Australia's #1 industrial directory for equipment & suppliers

Preventing electric shocks when using chafing dishes

27 September, 2011

The purpose of this alert is to remind employers and workers how to use chafing dishes safely.

Background

This safety alert follows an incident at a hotel involving a worker who received an electric shock from a chafing dish. The chafing dish was a stainless steel bowl that had an electrical element attached to its bottom, which included a cord and a thermostat. The cord was plugged into a power point that was located under a buffet and workers were required to lift the chafing dish off the buffet to adjust its thermostat. When this was done on one occasion, the worker accidentally placed the chafing dish’s electrical element on top of a part of the cord, which melted the cord’s insulation. When the worker touched the chafing dish again, they received an electric shock.

Action required

Work health and safety laws require employers to eliminate the risks of electric shock and electrocution or, where this is not reasonably practicable, to control them. Control measures must be determined in consultation with employees.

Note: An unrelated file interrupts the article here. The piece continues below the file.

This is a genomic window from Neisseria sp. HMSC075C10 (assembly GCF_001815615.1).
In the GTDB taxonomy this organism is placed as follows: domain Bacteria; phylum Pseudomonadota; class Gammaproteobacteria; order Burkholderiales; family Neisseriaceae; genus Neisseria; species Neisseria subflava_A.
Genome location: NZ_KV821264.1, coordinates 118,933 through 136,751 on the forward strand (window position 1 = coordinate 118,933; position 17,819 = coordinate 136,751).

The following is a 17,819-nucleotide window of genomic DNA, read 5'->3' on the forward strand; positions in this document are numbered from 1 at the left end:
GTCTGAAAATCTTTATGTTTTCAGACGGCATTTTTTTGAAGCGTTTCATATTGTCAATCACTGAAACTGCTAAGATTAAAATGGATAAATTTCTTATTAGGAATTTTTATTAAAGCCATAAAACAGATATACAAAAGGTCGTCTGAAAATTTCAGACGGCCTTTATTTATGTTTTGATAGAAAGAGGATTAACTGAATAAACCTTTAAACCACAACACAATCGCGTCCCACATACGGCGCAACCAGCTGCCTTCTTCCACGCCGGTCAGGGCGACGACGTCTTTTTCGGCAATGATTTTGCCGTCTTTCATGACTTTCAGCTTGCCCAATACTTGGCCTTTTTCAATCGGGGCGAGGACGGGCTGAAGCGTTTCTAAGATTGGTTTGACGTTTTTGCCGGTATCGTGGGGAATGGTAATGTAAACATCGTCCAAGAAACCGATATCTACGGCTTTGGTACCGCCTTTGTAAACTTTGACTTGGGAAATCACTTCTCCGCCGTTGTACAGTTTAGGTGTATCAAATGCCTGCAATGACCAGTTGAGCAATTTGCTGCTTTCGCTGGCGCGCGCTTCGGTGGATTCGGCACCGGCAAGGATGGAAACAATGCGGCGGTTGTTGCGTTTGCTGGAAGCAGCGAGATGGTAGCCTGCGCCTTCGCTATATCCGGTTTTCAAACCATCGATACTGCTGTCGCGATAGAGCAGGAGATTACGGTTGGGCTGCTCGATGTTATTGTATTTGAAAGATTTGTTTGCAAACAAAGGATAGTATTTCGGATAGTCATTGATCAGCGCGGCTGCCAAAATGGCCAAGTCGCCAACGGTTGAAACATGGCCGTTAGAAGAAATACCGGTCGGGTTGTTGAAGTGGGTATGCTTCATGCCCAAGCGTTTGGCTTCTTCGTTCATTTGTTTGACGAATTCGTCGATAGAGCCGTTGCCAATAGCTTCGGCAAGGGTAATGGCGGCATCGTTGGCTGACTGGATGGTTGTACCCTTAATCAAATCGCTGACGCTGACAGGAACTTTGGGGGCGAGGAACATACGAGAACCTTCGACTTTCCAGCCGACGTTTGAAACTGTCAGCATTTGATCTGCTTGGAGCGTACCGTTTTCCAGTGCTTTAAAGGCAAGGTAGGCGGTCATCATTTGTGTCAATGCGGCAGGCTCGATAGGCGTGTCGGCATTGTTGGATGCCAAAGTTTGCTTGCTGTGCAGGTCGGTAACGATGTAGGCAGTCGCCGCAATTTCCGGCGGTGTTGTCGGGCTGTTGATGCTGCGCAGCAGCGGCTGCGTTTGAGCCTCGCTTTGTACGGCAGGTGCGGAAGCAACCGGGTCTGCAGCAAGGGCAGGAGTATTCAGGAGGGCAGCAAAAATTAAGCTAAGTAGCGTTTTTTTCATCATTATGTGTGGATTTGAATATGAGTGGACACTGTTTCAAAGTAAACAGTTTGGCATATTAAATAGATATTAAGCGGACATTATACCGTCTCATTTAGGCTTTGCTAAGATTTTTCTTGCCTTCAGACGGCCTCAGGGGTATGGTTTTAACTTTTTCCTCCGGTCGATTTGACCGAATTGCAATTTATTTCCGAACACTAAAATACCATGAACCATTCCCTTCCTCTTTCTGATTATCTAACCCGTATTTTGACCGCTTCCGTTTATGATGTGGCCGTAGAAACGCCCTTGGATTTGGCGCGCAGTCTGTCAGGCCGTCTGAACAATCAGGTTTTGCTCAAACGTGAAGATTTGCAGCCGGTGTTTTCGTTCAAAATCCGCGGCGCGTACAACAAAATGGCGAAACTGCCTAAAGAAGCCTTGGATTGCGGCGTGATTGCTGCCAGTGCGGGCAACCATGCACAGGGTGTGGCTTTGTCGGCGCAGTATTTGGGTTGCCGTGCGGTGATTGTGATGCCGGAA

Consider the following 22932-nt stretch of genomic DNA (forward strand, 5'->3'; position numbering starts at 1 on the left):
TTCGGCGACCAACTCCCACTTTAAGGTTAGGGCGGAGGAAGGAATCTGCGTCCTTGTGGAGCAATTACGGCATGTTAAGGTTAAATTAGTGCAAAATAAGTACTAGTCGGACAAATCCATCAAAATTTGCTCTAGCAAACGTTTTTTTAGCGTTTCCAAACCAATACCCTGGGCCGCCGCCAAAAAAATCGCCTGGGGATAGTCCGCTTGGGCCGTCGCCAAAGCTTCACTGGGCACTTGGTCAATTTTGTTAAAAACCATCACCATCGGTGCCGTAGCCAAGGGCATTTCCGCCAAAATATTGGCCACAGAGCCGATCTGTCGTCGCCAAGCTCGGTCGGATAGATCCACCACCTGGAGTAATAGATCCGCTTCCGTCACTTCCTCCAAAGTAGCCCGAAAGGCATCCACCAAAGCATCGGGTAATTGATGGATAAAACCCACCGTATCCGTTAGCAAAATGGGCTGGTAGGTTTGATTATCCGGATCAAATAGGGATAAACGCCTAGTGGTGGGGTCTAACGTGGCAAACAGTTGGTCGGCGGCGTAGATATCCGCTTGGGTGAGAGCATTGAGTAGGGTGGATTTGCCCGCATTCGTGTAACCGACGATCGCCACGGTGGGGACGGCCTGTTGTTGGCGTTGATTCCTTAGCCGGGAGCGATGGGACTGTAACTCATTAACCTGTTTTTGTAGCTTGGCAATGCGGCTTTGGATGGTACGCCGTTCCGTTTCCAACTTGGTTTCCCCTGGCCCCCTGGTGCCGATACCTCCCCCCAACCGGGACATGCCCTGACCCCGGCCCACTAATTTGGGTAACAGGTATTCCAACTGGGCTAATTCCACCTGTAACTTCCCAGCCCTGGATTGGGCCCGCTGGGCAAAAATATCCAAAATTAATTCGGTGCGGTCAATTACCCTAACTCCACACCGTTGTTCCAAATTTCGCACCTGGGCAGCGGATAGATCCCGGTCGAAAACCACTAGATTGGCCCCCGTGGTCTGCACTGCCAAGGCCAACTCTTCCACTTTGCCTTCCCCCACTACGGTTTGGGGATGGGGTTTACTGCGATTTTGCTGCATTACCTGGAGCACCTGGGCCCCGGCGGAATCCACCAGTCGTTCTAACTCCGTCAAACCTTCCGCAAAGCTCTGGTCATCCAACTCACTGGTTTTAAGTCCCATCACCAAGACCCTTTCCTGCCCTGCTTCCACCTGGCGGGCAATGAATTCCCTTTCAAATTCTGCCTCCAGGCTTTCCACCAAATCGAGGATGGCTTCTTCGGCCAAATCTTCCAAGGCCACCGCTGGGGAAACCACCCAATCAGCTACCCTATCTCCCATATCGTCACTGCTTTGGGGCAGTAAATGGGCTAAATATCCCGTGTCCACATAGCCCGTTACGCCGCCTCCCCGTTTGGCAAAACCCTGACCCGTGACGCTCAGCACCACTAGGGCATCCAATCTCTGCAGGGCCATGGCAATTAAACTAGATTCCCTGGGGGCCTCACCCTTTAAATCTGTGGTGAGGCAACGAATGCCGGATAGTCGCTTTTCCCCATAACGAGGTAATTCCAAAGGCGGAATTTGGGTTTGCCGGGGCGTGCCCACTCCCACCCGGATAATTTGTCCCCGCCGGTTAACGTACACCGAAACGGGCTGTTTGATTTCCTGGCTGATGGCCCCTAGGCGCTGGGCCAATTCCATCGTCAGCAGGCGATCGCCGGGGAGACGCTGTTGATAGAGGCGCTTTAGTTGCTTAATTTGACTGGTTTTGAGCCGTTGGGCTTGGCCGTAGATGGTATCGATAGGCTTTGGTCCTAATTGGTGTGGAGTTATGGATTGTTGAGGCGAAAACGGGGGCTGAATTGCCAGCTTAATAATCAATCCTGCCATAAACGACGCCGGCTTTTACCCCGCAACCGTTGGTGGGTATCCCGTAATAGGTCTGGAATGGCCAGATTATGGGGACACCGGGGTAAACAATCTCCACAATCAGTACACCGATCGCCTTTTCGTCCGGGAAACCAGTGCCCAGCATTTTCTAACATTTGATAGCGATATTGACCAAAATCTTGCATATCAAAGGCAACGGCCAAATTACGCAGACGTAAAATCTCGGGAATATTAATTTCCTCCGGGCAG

Risk controls

Risk controls can include any of the following.

  • Assessing electrical equipment that has a cord, especially in cases where the cord is not easily visible during the equipment’s operation.
  • Routine checks to ensure that cord insulation is intact and that wires are not exposed.
  • Training staff to use equipment correctly, including ensuring that they are aware of the risks of using the equipment incorrectly.
  • Testing and tagging electrical equipment.
  • Installing residual currency devices (RCDs) on electrical sockets and electrical equipment that uses more than 50volts.
Source: WorkCover

Have your say...

We welcome thoughtful comments from readers
Reload characters
Type the characters you see in this box. This helps us prevent automated programs from sending spam.